Editor's Note

Finding savings in FOIA

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FCW focuses strictly on federal IT -- that's what the F stands for, after all -- but good ideas can come from anywhere. And a new report from New York is worthwhile reading for anyone working to make government run better.

A good-government group called Reinvent Albany took a detailed look at Freedom of Information Law, or FOIL, requests made to the Empire State's Department of Environmental Conservation. The goal? To show how agencies can use public demand to decide where to focus their open-data efforts.

The report, titled "Listening to FOIL," found that 55 percent of the requests pertained to spills on specific properties. In other words, the agency could cut its request-processing load in half by opening up a single dataset!

At the federal Freedom of Information Act level, a finding like that could translate into serious savings. The Center for Effective Government's most recent FOIA report found that the Department of Homeland Security, for example, has the equivalent of 398 full-time employees devoted to FOIA requests. A previous report showed that the cost per FOIA request ranged from $136 (at the Equal Employment Opportunity Commission) to $8,861 (at the Nuclear Regulatory Commission).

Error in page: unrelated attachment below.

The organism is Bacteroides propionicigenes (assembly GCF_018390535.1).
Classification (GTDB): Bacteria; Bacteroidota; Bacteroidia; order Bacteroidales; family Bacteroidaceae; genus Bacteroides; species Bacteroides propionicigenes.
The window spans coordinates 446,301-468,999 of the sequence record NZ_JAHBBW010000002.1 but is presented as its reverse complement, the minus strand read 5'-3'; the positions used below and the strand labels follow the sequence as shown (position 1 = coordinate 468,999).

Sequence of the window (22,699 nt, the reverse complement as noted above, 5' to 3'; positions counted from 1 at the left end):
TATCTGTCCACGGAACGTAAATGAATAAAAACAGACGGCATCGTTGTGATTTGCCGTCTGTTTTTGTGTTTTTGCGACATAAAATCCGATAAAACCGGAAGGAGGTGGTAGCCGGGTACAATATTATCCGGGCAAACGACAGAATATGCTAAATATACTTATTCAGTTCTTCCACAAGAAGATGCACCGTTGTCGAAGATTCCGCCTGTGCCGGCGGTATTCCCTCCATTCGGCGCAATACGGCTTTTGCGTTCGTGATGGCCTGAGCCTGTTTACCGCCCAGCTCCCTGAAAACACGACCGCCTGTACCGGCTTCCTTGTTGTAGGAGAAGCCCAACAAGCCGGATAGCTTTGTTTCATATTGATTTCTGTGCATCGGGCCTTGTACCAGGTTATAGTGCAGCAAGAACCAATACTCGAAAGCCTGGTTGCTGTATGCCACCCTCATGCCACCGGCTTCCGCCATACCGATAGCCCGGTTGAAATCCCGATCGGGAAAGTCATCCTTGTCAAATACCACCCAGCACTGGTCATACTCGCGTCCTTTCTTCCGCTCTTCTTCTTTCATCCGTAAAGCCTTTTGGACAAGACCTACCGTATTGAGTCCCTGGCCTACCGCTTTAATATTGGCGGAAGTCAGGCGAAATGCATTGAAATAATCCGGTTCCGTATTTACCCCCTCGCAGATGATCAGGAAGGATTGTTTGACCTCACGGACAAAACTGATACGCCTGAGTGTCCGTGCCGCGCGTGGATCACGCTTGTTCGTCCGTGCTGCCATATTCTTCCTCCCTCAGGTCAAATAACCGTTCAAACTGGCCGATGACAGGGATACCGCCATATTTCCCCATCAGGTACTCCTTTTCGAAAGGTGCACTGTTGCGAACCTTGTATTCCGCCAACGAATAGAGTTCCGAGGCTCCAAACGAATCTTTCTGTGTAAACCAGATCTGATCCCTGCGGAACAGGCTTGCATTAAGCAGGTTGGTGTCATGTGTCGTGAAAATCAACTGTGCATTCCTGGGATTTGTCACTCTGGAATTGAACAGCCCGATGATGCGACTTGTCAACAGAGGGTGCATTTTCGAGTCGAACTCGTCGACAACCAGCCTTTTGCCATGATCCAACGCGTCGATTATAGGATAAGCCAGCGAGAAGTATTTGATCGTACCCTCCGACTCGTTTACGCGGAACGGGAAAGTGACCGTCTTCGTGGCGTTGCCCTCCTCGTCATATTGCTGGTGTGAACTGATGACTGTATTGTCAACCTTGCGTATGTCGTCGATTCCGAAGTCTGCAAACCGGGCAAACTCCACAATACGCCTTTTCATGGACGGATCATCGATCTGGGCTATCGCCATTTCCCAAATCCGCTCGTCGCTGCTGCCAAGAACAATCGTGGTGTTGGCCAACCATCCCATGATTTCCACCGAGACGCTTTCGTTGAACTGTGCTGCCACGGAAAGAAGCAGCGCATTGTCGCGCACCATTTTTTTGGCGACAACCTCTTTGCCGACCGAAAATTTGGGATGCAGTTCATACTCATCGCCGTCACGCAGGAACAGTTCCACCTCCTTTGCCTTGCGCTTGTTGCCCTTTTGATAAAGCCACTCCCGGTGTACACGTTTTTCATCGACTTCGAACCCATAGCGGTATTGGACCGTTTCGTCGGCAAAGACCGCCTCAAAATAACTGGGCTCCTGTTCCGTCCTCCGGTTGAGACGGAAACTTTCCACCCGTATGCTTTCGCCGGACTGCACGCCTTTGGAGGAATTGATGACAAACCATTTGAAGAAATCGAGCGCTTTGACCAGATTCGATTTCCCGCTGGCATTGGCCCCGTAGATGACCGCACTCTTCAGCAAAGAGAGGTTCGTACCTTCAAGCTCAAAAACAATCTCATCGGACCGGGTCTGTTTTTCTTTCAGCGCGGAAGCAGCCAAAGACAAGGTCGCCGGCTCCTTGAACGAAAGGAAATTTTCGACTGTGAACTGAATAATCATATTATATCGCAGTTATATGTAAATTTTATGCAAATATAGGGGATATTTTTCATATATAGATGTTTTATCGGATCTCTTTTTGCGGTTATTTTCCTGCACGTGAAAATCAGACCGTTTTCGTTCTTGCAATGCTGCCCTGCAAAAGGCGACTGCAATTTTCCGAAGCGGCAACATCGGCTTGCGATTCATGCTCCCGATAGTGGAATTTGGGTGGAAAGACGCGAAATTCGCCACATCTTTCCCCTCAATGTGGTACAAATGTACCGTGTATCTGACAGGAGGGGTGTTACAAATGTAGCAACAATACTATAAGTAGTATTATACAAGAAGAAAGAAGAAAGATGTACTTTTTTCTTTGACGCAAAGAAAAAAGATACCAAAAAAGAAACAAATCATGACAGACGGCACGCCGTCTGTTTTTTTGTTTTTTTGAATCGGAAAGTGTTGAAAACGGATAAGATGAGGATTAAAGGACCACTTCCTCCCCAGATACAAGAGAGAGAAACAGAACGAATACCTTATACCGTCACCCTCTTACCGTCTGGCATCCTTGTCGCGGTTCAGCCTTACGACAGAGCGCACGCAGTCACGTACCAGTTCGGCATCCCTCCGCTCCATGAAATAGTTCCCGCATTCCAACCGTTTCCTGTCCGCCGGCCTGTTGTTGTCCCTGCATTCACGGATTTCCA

And given that agencies already log their FOIA requests, running similar analyses would be a relatively simple proposition. In this age of big data and analytics, let's not overlook the opportunities in small and manageable datasets.

None of this is to suggest that Reinvent Albany was the first to think of triaging government data. President Barack Obama issued a memo on this topic on his first full day in office. The federal FOIA Web portal now publishes requests and the data released in response from several key agencies, and the Data.gov team has worked across government to focus on publishing data the public desires, not just "opening" what is easiest to upload.

In general, though, agencies still have a long way to go. Reducing the need for FOIA requests not only makes for more transparent government, it can also reduce costs and workload to free up precious agency resources. The New York report is a good reminder that we should be looking for efficiencies wherever we can find them.

About the Author

Troy K. Schneider is editor-in-chief of FCW. Connect with him on Twitter: @troyschneider.

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